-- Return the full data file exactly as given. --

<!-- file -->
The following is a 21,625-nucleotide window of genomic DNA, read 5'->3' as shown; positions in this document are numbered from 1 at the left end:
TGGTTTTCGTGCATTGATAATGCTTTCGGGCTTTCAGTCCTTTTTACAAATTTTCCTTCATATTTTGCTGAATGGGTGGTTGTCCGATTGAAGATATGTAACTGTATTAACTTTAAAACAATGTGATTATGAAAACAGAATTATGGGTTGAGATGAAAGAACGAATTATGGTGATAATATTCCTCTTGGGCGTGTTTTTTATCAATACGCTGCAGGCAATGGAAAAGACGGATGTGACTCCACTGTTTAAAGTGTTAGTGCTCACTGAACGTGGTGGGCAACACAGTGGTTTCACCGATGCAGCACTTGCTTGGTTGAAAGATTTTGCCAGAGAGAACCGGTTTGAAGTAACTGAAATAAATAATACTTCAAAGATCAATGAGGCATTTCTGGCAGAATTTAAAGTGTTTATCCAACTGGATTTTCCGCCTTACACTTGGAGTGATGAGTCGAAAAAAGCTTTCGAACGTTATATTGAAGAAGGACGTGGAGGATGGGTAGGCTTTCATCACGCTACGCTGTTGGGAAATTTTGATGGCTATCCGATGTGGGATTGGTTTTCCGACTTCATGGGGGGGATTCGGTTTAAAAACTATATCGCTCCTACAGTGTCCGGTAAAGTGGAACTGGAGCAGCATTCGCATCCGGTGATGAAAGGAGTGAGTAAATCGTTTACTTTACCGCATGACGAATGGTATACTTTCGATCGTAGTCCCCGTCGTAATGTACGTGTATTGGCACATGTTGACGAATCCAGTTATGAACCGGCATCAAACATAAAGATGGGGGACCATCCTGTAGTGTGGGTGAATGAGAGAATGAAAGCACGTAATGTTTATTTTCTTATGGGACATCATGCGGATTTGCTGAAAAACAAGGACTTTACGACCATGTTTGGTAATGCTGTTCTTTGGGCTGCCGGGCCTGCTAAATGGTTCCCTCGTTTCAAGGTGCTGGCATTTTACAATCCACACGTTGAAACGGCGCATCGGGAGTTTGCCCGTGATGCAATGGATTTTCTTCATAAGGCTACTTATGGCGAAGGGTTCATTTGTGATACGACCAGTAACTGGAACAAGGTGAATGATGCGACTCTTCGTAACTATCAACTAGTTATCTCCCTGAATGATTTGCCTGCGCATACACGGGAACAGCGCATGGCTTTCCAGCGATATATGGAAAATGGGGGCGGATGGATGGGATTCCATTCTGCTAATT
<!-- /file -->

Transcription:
The following is a 21,625-nucleotide window of genomic DNA, read 5'->3' as shown; positions in this document are numbered from 1 at the left end:
TGGTTTTCGTGCATTGATAATGCTTTCGGGCTTTCAGTCCTTTTTACAAATTTTCCTTCATATTTTGCTGAATGGGTGGTTGTCCGATTGAAGATATGTAACTGTATTAACTTTAAAACAATGTGATTATGAAAACAGAATTATGGGTTGAGATGAAAGAACGAATTATGGTGATAATATTCCTCTTGGGCGTGTTTTTTATCAATACGCTGCAGGCAATGGAAAAGACGGATGTGACTCCACTGTTTAAAGTGTTAGTGCTCACTGAACGTGGTGGGCAACACAGTGGTTTCACCGATGCAGCACTTGCTTGGTTGAAAGATTTTGCCAGAGAGAACCGGTTTGAAGTAACTGAAATAAATAATACTTCAAAGATCAATGAGGCATTTCTGGCAGAATTTAAAGTGTTTATCCAACTGGATTTTCCGCCTTACACTTGGAGTGATGAGTCGAAAAAAGCTTTCGAACGTTATATTGAAGAAGGACGTGGAGGATGGGTAGGCTTTCATCACGCTACGCTGTTGGGAAATTTTGATGGCTATCCGATGTGGGATTGGTTTTCCGACTTCATGGGGGGGATTCGGTTTAAAAACTATATCGCTCCTACAGTGTCCGGTAAAGTGGAACTGGAGCAGCATTCGCATCCGGTGATGAAAGGAGTGAGTAAATCGTTTACTTTACCGCATGACGAATGGTATACTTTCGATCGTAGTCCCCGTCGTAATGTACGTGTATTGGCACATGTTGACGAATCCAGTTATGAACCGGCATCAAACATAAAGATGGGGGACCATCCTGTAGTGTGGGTGAATGAGAGAATGAAAGCACGTAATGTTTATTTTCTTATGGGACATCATGCGGATTTGCTGAAAAACAAGGACTTTACGACCATGTTTGGTAATGCTGTTCTTTGGGCTGCCGGGCCTGCTAAATGGTTCCCTCGTTTCAAGGTGCTGGCATTTTACAATCCACACGTTGAAACGGCGCATCGGGAGTTTGCCCGTGATGCAATGGATTTTCTTCATAAGGCTACTTATGGCGAAGGGTTCATTTGTGATACGACCAGTAACTGGAACAAGGTGAATGATGCGACTCTTCGTAACTATCAACTAGTTATCTCCCTGAATGATTTGCCTGCGCATACACGGGAACAGCGCATGGCTTTCCAGCGATATATGGAAAATGGGGGCGGATGGATGGGATTCCATTCTGCTAATT